Christ My Song - 141
I give thee back thine own again - Resignation
(Carl Johann Philipp Spitta/Richard Massie/
Johannes Thomas Rüegg)
1. I give thee back thine own again,
with heart resigned, tho' aching;
what comes from thee I know is gain,
the giving and the taking.
What best I love, what most I prize,
I lay a willing sacrifice,
my God, upon thine altar;
it came from thee, and still is thine,
thy gift I cheerfully resign,
nor doth my faith e'er falter.
2. With my free will I give it thee;
I say not "It is taken;"
it doth no discontent in me,
nor one hard thought, awaken;
a grudging and repining heart
would only aggravate the smart,
and draw down thy displeasure;
for what I give thee, give thou me
a larger share, my God, in thee,
and in thy heavenly treasure.
3. Thou tookest it; I know thou hast
safe lodged with thee my treasure;
and therefore, though my tears flow fast,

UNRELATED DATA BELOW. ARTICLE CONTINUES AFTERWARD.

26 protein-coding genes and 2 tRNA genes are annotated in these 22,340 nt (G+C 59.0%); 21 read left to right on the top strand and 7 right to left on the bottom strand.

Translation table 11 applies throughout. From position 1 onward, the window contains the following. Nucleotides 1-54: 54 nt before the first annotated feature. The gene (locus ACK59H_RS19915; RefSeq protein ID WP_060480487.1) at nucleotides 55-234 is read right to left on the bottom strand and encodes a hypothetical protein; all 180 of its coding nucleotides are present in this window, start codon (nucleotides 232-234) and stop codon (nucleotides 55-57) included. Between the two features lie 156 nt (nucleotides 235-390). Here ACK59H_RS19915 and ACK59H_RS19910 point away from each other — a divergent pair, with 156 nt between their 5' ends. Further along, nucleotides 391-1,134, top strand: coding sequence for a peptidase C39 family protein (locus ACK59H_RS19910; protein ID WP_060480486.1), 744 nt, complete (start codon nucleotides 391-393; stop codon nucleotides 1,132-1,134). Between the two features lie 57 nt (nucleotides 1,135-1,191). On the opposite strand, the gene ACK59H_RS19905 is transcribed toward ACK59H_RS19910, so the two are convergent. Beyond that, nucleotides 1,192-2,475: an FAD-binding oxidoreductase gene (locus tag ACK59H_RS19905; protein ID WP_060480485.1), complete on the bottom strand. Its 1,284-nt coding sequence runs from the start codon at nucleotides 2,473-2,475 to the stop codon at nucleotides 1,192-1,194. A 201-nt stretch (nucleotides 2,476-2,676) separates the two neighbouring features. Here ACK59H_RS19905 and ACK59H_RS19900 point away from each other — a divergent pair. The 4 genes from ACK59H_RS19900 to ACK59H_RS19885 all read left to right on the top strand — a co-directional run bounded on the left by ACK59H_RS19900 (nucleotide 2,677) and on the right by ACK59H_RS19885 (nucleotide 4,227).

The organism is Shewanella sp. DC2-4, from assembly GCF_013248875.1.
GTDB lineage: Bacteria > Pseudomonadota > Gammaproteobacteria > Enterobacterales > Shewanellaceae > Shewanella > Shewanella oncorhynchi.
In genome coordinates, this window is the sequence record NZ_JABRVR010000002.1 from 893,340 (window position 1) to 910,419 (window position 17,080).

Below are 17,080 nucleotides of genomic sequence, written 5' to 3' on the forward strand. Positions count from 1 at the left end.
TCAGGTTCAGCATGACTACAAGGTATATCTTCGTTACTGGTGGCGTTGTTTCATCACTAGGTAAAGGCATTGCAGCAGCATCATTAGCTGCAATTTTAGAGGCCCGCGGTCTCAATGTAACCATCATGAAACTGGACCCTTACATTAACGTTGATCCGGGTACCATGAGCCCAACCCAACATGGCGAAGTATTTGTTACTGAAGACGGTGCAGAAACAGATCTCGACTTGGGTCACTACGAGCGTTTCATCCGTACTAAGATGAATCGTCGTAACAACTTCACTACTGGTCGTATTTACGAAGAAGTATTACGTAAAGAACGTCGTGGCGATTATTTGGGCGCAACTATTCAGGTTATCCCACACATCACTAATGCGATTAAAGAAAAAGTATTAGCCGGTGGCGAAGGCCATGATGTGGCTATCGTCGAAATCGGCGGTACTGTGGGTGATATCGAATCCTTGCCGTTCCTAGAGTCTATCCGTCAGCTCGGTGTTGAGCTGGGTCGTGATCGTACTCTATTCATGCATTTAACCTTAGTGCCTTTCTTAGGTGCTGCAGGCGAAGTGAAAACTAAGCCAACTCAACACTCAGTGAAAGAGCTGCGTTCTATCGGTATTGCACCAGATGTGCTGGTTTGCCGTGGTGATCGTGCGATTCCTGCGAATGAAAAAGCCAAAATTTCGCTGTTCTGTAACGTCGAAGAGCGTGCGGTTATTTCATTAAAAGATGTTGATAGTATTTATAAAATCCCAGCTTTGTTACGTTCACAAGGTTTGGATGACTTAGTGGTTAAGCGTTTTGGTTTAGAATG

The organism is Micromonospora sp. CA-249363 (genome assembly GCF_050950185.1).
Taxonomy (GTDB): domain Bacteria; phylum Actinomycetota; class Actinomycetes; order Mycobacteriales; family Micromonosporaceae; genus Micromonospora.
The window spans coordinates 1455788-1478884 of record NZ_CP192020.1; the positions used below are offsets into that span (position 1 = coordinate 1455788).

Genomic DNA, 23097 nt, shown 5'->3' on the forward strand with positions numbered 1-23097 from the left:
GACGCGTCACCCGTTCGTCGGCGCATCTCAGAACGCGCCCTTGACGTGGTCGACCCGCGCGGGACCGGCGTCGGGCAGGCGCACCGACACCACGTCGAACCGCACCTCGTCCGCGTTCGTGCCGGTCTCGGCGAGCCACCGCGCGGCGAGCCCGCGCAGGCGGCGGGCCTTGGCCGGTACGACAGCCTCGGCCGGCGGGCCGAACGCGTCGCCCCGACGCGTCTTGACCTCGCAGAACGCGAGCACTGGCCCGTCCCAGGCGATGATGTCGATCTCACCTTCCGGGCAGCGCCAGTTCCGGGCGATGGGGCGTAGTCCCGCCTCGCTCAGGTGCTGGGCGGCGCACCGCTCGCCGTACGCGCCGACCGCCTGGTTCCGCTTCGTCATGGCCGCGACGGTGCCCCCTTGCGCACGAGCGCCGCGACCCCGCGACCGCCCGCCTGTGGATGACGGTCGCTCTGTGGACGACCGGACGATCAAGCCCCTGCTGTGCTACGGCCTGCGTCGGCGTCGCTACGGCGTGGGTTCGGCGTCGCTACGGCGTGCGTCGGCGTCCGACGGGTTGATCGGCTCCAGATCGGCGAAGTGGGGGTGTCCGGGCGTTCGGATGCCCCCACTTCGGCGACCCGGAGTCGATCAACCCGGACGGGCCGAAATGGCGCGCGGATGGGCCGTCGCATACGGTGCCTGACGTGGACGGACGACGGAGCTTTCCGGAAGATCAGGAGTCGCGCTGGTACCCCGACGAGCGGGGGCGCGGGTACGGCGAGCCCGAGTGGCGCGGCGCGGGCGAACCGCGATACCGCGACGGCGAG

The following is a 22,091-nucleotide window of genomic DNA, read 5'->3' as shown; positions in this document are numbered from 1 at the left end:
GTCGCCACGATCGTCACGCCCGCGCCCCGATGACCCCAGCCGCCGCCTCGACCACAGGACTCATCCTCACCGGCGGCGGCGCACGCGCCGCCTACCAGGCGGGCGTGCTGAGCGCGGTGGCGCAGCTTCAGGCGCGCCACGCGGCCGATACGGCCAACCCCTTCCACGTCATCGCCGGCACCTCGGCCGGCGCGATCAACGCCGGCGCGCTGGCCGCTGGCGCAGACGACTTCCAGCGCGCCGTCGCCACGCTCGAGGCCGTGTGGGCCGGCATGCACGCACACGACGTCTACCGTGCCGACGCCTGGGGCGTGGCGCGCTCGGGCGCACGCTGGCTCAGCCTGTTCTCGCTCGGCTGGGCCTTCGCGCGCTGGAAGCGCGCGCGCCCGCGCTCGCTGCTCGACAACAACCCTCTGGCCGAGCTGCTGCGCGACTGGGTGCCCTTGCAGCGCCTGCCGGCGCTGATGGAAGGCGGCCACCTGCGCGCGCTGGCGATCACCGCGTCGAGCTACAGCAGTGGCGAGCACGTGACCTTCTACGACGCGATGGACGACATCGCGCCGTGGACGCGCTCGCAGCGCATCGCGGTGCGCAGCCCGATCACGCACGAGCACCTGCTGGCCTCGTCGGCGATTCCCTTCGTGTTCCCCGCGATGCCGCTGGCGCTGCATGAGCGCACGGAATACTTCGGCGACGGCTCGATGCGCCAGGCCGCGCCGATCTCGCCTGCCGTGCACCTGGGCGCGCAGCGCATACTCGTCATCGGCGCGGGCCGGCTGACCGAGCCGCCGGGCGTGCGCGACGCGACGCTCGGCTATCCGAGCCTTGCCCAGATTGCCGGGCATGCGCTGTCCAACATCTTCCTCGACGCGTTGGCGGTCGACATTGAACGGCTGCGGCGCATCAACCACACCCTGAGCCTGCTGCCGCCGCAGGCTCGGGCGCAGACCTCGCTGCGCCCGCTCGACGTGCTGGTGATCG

I give it thee with pleasure.
'T is better there than here to be;
and should I one day come to thee,
it will not then repent me,
that unto thee I gave the best
and dearest treasure I possessed:
ah, no! it will content me.
4. I only ask for faith, while still
on this poor earth I linger,
to take alike the good and ill,
and see in all thy finger;
to bless thy name for all thou dost,
and put in thee my steadfast trust,
whatever may befall me;
to cast on thee my daily care,
and every trial meekly bear,
to which thy will may call me.
5. O let me, thou eternal God,
with this strong faith embrace thee,
nor wish for any other good,
as long as I possess thee.
Through all the changes of my life,
in weal and woe, in peace and strife,
in wealth and tribulation,
thou shalt be all in all to me,
till I awake, made like to thee,
in heavenly transformation.
Richard Massie, Lyra Domestica II, 1864, 49-50.
Translated from the German Nimm hin, was dein ist, Gott, nimm's hin - Hingabe
of Carl Johann Philipp Spitta.